[Marxism] Franklin Lamb : "Waiting for the endgame in Libya"
meisner at xs4all.nl
Sun Aug 21 16:00:30 MDT 2011
At 05:28 21/08/11 -0400, Fred Feldman wrote:
>has forgotten to demonstrate where I have ever said that the war was
>about "stealing Libya's oil, to curb any supposed 'militant' tendencies
>of Gadhafi, etc.. That has never been my position.
My apologies. However I was really aiming at the entire wing of the left
which promotes such positions, among whom such ad hoc explanations for a
supposed "imperialist war" have been offered. I did not mean to put words
in the mouth of Fred in particular.
> It is true that I
>think the war, once begun for whatever conjunctural reasons, tends to
>become part of the pattern of US wars in the Middle East .....
Now think about what you just said: If the REASONS for a war are totally
different from previous instances, then how could that possibly be part of
a PATTERN? What you are talking about, I'm afraid, is a "pattern of
thinking" on our part which is being misapplied in a case where there is
only a superficial resemblance.
>opposition to the imperialist war stems from the fact that it is an
This is bordering on circular reasoning. You call it "imperialist" because
you are against it. Not due to any analysis of its origins being due to an
imperialist motive, or "pattern" if you will.
>Jeff turns "prestige" and "embarrassment" into a purely psychological
>and personal question for individual imperialists.. No, this is the
>psychological background to the fact that they cannot afford to lose
>this war, from the standpoint of imperialist viability and morale....
But that IS what I am saying, that they continue the war because they
already began it, not because it was ever in their actual self interest.
Thus I don't see it as an imperialist war (in the usual sense) but an
imperialist MISTAKE that they cannot easily extricate themselves from and
don't want to be seen as losing. That is why they have tried to force a
compromise solution with Gaddafi staying in Libya with reduced power, so
that they can claim they brought "peace" to Libya.
>First of all, imperialist prestige is, again, not a mere psychological
>need of individual imperialists,
Now I never said anything about "psychology" or "individuals," so please
don't put any stupid words in my mouth, ok?
> but a necessity of the system in the
>struggle for world domination.
Well..... yes..... but what's primary? It's only because of the military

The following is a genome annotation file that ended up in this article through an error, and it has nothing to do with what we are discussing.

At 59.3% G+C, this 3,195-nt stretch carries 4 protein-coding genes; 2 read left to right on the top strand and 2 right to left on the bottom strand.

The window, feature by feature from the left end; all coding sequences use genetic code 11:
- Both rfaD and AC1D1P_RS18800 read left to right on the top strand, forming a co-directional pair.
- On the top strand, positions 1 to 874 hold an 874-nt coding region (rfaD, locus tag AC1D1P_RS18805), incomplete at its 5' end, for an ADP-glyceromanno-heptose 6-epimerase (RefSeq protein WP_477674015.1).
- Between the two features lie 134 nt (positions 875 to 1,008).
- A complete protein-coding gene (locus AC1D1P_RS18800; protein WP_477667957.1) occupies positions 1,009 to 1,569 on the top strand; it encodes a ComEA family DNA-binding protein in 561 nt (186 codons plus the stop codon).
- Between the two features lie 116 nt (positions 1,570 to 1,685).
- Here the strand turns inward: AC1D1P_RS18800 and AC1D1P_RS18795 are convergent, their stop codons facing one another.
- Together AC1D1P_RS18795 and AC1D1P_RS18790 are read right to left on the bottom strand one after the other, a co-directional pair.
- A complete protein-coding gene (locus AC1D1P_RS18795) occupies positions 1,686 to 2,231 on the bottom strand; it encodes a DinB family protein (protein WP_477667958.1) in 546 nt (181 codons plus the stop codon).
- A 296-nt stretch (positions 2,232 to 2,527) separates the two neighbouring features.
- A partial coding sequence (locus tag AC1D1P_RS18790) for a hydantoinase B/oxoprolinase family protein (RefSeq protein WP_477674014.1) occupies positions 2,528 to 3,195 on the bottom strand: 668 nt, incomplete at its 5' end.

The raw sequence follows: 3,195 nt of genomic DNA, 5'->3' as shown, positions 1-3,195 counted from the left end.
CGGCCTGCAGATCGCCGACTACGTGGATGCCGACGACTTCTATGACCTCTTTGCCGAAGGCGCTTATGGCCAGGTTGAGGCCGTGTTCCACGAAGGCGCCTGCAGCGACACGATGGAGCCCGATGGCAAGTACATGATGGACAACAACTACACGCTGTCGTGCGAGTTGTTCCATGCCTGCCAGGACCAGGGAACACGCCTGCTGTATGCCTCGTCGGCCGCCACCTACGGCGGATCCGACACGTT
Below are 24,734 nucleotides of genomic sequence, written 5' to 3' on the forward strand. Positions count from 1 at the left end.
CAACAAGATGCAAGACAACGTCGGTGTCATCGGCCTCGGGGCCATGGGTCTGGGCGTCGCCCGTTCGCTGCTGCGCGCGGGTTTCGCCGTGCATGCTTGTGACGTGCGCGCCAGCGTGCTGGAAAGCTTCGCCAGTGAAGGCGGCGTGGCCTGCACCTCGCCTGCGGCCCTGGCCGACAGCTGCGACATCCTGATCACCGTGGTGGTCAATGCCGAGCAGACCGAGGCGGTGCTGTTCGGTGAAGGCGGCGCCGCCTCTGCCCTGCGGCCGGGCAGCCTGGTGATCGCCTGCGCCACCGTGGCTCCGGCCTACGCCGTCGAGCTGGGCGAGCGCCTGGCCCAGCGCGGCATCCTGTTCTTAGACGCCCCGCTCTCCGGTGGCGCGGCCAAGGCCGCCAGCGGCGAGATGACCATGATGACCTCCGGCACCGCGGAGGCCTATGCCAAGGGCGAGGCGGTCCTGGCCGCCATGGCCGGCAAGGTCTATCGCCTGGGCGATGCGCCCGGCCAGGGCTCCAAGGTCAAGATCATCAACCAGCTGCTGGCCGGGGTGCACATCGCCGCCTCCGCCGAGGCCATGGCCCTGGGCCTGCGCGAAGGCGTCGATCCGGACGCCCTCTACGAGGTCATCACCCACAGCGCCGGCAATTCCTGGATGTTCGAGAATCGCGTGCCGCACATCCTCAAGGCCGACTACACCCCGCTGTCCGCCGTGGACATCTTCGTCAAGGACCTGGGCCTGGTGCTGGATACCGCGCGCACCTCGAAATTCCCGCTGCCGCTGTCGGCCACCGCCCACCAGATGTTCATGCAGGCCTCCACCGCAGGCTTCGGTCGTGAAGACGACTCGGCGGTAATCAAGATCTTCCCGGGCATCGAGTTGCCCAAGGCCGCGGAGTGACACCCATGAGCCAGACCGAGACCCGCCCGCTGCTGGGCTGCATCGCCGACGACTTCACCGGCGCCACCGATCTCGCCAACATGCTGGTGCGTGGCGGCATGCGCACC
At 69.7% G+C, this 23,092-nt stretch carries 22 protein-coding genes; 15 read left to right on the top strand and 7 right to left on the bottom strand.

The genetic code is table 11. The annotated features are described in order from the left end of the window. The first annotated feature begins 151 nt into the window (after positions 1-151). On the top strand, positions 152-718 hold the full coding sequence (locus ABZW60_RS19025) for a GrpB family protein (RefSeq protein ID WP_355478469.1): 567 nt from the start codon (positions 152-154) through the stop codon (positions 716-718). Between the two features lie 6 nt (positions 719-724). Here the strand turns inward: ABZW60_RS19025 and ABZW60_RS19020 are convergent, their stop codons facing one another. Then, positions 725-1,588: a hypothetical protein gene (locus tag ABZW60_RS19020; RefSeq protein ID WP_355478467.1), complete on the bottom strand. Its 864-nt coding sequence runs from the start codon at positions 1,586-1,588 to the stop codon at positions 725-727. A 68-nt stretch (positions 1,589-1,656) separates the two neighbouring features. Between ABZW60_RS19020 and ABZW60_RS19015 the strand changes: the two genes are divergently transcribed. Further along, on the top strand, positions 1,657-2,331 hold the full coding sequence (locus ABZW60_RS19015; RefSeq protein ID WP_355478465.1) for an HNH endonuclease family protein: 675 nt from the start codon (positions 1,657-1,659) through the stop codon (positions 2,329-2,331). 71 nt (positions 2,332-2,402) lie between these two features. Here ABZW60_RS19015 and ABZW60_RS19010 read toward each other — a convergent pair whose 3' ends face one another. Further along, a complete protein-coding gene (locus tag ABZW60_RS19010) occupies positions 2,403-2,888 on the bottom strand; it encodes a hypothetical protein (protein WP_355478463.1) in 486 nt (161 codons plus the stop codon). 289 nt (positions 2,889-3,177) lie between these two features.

and economic might that imperialism gains its "prestige" (that is, its
perception of being powerful). That is why I suggest opposing the substance
of imperialism (its actual power) rather than mere perceptions of
imperialism. (Such as the perception of them fighting for their basic
interests in Libya, when that isn't the case).
>for opposition and the "Libyan revolution," but sees no need to
>demonstrate that one exists today.
I don't know if we're using different definitions, but of course there is a
revolution going on throughout the Arab world and an instance of it erupted
in Libya. Those involved cannot be blamed for the fact that they met
violent suppression from Gaddafi and were forced into a situation of taking
up arms. The entire Arab revolution was set back by the negative outcome in
Libya (compared to Egypt and Tunisia), while the regimes in Syria, Yemen,
and Bahrain immediately learned from Gaddafi how to stay in power.
>In fact the imperialist intervention, and the rebels' demands for this
>intervention have and are put a continuing damper on any tendencies in a
Well I surely agree (I'll take "revolutionary direction" to mean "socialist
direction"). The revolution has been badly "contaminated" by that
association and it may well be that they would have had better success if
NATO had just stayed out of it. But they were facing a bloodbath (or at
least the perception of one) and took aid that was offered, for better or
> And the imperialists don't plan to halt this
>once Gadhafi is gone.The plans are in the works for something like a
>European-African-Arab peacekeeping occupation
Exactly! That is where the real struggle begins: after Gaddafi is out of
> which the opposition
>leadership shows every sign of being willing to accept.
None of us know very much about the "opposition leadership," let alone any
position that it is united around. What counts in a revolution is the
struggle of the people, not who is leading it. There WILL be a struggle
between different elements, both within and outside of the TNC, and THAT is
where the real "anti-imperialist" struggle will be taking place. I can't
say I'm optimistic: 99% of revolutions wind up with a state in power that
disappoints the participants. But that's better than the failed revolutions
where the number is 100%.
>And after all aren't revolutionaries supposed to call on the
>imperialists to give the "revolutionaries" whatever they want
Well not really, because most of those things can't be expected from them.
As Louis points out, the most we can realistically call on the imperialists
to do is to get the hell out of the affairs of other countries. I don't
think they have any right to be involved in Libya right now. Nor do they
have a right to be in hundreds of other places. But you can't say that all
of their presences are equally destructive all of the time (or we'd be
required to organize dozens of demonstrations about places and issues we're
not even familiar with). The important battle against imperialism in Libya
begins after the defeat of Gaddafi.
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